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Shabbat Parashat Vayigash| 5767
Vayigash | | 01/01/2006
Growing Wiser With AgeIn several places, the Torah promises long life for those who follow His commandments. In our parasha (see Bereishit 46:17) we find one of the most outstanding long-livers, Serach, the daughter of Asher. According to the Targum Yonatan (to Bamidbar 26:46), not only was Serach mentioned in the count of Yaakov’s offspring who came down to Egypt, but she also played a unique role in the family saga.
P’ninat MishpatCase: A school’s representatives signed a zichron devarim (a letter of intent, which, in Israel, has a very strong standing) to sell a dormitory. The zichron devarim allowed for the buyer to back out. The down payment for the sale was given in the form of a check to the buyer’s lawyer to be delivered upon the completion of the sale. In the meantime, the seller decided to back out of the sale. The regional court made a compromise ruling on the matter. Both sides appealed the compromise on different grounds. The following ruling is the majority ruling of the Supreme Rabbinical Court.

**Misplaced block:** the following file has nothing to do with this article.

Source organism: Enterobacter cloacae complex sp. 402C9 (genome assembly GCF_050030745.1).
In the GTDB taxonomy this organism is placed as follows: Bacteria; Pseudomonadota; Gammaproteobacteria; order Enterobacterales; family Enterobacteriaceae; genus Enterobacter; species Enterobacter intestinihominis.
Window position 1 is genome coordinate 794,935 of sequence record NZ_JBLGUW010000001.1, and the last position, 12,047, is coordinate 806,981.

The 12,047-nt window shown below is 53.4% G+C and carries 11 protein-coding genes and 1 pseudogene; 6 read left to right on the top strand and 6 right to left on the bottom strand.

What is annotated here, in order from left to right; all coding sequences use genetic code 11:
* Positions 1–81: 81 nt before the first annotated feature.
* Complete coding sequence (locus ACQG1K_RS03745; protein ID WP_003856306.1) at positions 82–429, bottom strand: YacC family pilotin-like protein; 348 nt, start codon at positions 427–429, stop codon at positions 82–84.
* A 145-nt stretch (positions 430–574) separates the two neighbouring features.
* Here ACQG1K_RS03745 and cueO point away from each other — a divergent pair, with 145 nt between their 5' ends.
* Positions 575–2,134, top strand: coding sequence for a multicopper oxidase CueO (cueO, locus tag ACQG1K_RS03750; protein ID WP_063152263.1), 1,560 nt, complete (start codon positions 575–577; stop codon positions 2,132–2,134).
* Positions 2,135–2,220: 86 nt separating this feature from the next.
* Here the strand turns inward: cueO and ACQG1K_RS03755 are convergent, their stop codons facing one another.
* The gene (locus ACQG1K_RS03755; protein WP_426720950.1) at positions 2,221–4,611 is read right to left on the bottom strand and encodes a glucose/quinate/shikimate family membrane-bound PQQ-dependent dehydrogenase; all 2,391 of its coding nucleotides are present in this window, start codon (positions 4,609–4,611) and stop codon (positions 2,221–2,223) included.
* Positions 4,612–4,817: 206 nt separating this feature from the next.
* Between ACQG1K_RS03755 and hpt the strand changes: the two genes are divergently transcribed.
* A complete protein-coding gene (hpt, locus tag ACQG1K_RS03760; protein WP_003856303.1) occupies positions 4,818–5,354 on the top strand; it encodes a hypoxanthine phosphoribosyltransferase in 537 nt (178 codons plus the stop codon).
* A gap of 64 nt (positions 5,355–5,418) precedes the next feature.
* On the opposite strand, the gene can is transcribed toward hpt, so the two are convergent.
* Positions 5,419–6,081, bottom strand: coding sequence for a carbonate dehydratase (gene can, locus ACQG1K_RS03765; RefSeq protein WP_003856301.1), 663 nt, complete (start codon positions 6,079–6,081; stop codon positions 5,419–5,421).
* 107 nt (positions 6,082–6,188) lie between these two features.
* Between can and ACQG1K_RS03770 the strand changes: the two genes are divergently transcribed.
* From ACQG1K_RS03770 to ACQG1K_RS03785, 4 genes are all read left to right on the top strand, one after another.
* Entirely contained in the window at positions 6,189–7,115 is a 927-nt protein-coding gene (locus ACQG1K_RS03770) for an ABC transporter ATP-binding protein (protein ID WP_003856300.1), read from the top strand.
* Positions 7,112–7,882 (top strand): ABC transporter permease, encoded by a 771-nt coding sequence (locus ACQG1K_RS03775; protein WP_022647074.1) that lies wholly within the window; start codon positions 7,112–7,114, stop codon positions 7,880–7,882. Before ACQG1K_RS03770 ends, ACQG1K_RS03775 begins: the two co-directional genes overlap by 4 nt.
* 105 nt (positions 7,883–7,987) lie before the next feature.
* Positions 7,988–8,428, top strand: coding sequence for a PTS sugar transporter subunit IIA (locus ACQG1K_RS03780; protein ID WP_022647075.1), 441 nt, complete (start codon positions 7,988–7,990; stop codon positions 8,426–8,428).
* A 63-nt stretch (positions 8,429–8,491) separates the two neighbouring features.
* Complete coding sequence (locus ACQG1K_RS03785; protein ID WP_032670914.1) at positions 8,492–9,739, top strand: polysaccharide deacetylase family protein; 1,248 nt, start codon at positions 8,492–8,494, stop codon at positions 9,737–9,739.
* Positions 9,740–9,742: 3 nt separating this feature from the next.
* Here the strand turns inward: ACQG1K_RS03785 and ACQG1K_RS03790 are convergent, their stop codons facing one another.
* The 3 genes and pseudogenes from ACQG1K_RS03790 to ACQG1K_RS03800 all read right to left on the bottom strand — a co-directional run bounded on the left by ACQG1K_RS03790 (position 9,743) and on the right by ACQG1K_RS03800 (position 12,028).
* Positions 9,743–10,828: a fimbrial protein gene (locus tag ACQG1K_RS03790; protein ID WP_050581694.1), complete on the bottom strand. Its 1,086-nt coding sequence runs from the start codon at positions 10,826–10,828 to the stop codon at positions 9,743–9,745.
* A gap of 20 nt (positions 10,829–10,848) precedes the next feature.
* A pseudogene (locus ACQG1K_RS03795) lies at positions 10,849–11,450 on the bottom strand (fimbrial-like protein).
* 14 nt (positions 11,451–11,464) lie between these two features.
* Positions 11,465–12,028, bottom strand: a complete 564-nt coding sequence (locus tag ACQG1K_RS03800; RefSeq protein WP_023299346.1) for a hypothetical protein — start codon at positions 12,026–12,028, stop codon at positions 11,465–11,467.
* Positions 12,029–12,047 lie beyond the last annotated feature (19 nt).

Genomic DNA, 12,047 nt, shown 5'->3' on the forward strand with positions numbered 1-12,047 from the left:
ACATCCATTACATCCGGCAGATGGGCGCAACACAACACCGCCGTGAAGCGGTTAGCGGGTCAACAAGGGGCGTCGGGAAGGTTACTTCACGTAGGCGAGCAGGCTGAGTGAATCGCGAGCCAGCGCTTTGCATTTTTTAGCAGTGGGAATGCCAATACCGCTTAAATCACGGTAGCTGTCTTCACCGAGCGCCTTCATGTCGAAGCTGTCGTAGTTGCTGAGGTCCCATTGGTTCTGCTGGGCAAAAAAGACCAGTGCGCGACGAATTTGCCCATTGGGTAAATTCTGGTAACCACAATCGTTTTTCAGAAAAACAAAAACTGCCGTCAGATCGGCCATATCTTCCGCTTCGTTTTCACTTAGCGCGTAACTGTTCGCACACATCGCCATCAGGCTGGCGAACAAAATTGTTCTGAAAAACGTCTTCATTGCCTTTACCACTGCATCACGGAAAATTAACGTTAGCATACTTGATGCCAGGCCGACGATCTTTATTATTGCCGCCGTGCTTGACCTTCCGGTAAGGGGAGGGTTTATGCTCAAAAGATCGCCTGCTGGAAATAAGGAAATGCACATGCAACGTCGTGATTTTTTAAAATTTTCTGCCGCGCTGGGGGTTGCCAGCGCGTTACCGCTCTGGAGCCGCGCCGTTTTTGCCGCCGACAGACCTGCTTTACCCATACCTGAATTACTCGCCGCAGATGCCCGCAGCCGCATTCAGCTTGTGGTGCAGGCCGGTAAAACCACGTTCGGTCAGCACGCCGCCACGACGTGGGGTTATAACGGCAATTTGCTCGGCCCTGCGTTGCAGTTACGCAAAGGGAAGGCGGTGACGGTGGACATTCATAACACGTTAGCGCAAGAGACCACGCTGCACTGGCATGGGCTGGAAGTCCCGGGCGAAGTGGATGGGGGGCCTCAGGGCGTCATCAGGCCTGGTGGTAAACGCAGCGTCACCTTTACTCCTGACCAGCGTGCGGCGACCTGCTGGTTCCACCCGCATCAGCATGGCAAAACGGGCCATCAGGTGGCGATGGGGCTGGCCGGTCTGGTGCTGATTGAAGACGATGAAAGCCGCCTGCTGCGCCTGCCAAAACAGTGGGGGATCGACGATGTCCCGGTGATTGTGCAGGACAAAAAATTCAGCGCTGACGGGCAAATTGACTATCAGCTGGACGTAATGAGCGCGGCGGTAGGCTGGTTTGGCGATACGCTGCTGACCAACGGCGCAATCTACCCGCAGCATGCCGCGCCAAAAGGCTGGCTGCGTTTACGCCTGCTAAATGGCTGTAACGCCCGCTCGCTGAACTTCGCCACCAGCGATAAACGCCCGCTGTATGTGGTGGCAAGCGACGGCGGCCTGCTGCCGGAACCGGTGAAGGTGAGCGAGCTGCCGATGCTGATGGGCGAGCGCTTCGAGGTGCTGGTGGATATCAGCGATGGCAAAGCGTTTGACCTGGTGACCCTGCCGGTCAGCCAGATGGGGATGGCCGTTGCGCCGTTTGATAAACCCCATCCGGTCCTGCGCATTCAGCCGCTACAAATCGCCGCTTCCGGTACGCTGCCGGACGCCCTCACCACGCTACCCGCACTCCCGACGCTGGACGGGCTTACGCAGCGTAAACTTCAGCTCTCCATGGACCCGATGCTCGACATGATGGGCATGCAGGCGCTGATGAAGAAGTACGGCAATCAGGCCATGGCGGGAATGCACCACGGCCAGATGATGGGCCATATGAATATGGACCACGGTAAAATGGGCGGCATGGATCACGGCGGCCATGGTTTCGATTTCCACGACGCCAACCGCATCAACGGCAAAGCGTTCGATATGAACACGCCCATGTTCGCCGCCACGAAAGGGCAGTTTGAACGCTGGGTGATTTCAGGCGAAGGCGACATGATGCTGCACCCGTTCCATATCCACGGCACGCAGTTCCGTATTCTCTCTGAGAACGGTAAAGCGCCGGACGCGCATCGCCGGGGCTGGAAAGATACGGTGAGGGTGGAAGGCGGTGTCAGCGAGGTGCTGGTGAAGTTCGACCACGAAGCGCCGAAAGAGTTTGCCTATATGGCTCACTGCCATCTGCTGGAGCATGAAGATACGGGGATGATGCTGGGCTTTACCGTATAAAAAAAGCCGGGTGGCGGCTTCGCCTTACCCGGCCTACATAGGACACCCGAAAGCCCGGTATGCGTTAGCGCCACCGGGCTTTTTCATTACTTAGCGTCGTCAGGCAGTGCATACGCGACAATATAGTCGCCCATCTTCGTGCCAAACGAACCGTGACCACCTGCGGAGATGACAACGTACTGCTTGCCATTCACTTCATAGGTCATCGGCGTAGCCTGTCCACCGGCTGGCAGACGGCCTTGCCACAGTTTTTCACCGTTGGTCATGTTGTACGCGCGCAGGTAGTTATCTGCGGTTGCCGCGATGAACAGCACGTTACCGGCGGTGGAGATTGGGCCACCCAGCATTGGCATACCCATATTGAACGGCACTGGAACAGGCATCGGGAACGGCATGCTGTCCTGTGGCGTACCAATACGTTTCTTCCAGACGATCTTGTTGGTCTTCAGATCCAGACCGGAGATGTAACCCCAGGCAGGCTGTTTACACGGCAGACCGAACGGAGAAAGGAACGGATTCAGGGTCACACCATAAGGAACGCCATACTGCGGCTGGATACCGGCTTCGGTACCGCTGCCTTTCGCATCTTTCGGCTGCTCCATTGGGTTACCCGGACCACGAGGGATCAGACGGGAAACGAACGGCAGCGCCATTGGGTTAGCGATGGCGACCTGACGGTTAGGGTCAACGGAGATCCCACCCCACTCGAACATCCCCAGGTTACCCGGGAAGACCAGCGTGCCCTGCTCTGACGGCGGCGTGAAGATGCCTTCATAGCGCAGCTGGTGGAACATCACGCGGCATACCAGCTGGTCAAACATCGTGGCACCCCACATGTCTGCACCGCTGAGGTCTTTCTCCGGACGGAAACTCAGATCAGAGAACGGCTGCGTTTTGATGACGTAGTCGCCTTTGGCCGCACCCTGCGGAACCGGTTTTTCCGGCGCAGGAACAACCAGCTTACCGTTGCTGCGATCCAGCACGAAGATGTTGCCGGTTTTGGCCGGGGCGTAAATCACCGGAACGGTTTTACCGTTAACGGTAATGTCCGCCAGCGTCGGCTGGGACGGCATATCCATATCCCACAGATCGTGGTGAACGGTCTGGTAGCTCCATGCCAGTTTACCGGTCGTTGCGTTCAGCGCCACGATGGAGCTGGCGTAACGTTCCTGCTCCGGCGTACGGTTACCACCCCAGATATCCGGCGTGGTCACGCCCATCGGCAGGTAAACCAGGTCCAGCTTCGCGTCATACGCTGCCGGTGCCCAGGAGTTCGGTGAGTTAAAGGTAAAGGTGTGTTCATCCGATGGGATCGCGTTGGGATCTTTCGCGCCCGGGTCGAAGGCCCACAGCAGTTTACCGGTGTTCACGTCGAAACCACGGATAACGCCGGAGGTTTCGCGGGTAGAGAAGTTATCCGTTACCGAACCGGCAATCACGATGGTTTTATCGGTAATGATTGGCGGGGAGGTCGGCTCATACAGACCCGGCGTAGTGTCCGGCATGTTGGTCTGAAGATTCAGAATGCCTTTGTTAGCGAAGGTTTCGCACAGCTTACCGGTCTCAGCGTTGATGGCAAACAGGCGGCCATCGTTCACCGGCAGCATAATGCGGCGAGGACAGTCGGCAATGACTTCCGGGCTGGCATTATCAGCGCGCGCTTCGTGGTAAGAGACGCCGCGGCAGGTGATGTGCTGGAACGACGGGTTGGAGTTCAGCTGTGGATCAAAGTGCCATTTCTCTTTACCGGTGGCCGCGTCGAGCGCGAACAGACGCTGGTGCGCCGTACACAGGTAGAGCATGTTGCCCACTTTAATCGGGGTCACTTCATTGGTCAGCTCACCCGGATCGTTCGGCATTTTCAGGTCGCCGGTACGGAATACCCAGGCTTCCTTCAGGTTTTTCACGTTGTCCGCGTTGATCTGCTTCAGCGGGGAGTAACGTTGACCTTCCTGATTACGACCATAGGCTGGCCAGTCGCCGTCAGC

Moreshet Shaul“Is study greater or is action greater?” This question of the relationship between the study of Torah and the performance of mitzvot was already asked in the study halls of the Tanna’im. It has a philosophical element to it but also a practical element. Certainly, the question is not to imply that one should belittle either study or action. However, putting the stress on one of these values, while seeing the other as a medium to attain the former or secondary in value, will cause the preference of one and the weakening of the other.
This edition of
Hemdat Yamim is dedicated to the memory of
R’ Meir ben Yechezkel Shraga Brachfeld o.b.m.
Hemdat Yamim is also dedicated by Les & Ethel Sutker of Chicago, Illinois
in loving memory of Max and Mary Sutker and Louis and Lillian Klein,z”l.
May their memory be a blessing!
A weekly divrei Torah leaflet: A Glimpse at the Parasha, Ask the Rabbi, From the writings of Harav Avraham Yitzchak Hakohen Kook, zt”l, Pninat Mishpat (Jewish Monetary Law).